In the Spotlight

News & Features

Moe, Pawlenty and Pentel meet for gubernatorial debate
By Erin Galbally
Minnesota Public Radio
June 20, 2002


The three major party gubernatorial candidates squared off Thursday in Rochester. It was the first debate since Gov. Ventura announced he would not seek another term. Speculation continues over whether there are other contestants poised to enter the rate. But despite that uncertainty, the debate remained focused on issues.

The three major party candidates for his job - the Green Party's Ken Pentel, Republican Tim Pawlenty and DFLer Roger Moe - barely acknowledged Ventura's existence during a nearly two-hour debate sponsored by the League of Minnesota Cities on Thursday.
(Listen to the debate | See larger image )

(MPR Photo/Erin Galbally)

DFLer Roger Moe, Republican Tim Pawlenty and Green Party candidate Ken Pentel spent close to two hours politely debating taxes, transportation, diversity and education. Each candidate presented comprehensive arguments on many points. With Gov. Ventura out of the race, issues dominated and personality took a back seat.

In his opening remarks, Roger Moe said it's the way he hopes to run his campaign. "If you want entertainment, I don't think you want to pick me. I'll admit that I'm not the most entertaining person in the world," Moe said.

The League of Minnesota Cities sponsored the debate as part of its annual convention. Audience members came from around the state. Many questions highlighted rural issues, however the candidates debated universal problems such as poor roadways and education needs.

Green Party candidate Ken Pentel stressed spending dollars locally to maintain vibrant communities. Pentel said part of that is maintaining a strong environmental focus.

"When we're talking about spending, recycling billions of dollars of energy every year, now you have pools of wealth on a local level; localizing agriculture rather than subsidizing. We localize dollars through community-supported agriculture, and our forests. We're giving them away. We wouldn't have landfills and incinerators if we charged what we should for our forests up in Northern Minnesota," Pentel said.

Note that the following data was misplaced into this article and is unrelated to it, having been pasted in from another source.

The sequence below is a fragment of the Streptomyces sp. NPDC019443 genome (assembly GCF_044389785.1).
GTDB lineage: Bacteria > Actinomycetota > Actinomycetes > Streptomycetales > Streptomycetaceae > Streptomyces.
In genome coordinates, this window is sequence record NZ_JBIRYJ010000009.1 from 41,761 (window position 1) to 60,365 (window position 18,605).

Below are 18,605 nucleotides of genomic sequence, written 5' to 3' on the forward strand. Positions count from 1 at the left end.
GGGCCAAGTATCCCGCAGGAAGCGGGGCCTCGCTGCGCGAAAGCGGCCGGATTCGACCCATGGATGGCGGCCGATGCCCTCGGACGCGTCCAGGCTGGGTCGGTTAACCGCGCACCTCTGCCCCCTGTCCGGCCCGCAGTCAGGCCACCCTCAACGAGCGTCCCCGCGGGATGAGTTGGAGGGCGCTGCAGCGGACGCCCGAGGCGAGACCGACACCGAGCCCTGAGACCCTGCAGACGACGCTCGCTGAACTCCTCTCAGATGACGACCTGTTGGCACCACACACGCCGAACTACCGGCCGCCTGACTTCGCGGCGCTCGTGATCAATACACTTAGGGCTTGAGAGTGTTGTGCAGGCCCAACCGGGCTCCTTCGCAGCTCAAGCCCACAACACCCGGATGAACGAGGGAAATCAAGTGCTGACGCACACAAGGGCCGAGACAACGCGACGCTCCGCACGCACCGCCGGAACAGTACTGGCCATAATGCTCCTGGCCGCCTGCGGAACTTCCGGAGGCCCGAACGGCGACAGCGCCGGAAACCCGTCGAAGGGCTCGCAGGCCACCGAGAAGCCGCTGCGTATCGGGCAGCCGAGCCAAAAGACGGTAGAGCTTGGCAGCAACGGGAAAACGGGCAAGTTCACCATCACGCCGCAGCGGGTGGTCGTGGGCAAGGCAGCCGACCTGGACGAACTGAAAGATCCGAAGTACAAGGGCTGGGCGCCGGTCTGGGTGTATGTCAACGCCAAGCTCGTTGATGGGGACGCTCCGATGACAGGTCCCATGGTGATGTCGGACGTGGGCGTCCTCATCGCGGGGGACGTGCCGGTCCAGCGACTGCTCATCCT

If there was a hot-button issue, it was transportation. All candidates seem to agree the current system needs improvement. But each propose a different approach. In particular, Moe and Pawlenty disagree on funding strategies. Moe favors a hike in the gas tax, while Pawlenty's solution draws on bonding and on tobacco endowment funds.

Pawlenty says Minnesota's Department of Transportation is in need of major reform. He said the department takes too long to move on important projects.

"So one of the things that I am going to ask Carol Molnau to do as my lieutenant governor is to go over the Department of Transportation and start kicking dome doors to find out how we're going to get these things delivered more quickly and efficiently in Minnesota," he said.

For his part, Green candidate Ken Pentel advocates a less car-dependent culture.

Gov. Ventura's name was rarely mentioned during the debate, but the candidates did speak about restoring respect and dialogue between the Legislature and governor's office.

Since Ventura announced earlier this week he will not seek a second term, former congressman Tim Penny and state education commissioner Christine Jax say they too are now contemplating joining the race.

More from MPR
  • 'Jesse's people' may return to election sidelines (6/20/02)
  • Campaign 2002: The race for governor
  • Audio: A look at the race for governor MPR's Midday talks to political scientist Chris Gilbert, and hears from reporter Erin Galbally on the first three-way debate in the race. (6/20/02)